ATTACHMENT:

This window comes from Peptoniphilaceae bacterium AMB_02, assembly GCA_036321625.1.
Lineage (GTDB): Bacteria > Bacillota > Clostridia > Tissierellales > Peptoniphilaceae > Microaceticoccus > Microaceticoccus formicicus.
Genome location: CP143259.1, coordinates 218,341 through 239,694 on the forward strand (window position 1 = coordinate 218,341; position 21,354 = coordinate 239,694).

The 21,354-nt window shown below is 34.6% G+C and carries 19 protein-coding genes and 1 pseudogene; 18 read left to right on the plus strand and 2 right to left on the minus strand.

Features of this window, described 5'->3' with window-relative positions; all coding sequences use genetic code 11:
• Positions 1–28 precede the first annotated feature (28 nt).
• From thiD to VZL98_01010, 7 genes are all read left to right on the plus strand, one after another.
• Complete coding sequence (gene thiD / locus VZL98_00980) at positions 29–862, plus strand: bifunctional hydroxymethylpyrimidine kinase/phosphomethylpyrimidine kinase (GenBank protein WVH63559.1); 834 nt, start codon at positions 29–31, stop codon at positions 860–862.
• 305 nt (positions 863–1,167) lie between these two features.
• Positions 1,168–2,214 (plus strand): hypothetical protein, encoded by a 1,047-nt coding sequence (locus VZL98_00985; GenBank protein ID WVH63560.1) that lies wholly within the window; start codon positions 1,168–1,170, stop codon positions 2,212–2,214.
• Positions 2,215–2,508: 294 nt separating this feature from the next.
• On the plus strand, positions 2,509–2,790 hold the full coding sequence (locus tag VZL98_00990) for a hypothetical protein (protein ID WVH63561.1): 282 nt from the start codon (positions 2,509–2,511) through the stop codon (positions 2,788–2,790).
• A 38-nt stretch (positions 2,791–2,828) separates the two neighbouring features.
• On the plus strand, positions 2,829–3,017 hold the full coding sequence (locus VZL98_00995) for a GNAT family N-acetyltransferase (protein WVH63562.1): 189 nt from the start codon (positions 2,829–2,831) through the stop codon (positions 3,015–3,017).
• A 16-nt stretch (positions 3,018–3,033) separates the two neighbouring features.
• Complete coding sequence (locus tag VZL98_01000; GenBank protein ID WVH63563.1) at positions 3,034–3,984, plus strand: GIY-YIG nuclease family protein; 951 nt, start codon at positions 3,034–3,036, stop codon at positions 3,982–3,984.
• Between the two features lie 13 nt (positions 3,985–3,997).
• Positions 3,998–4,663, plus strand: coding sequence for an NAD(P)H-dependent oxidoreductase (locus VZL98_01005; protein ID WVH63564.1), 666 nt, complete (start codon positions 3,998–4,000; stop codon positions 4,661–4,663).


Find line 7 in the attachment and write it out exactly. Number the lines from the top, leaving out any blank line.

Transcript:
• From thiD to VZL98_01010, 7 genes are all read left to right on the plus strand, one after another.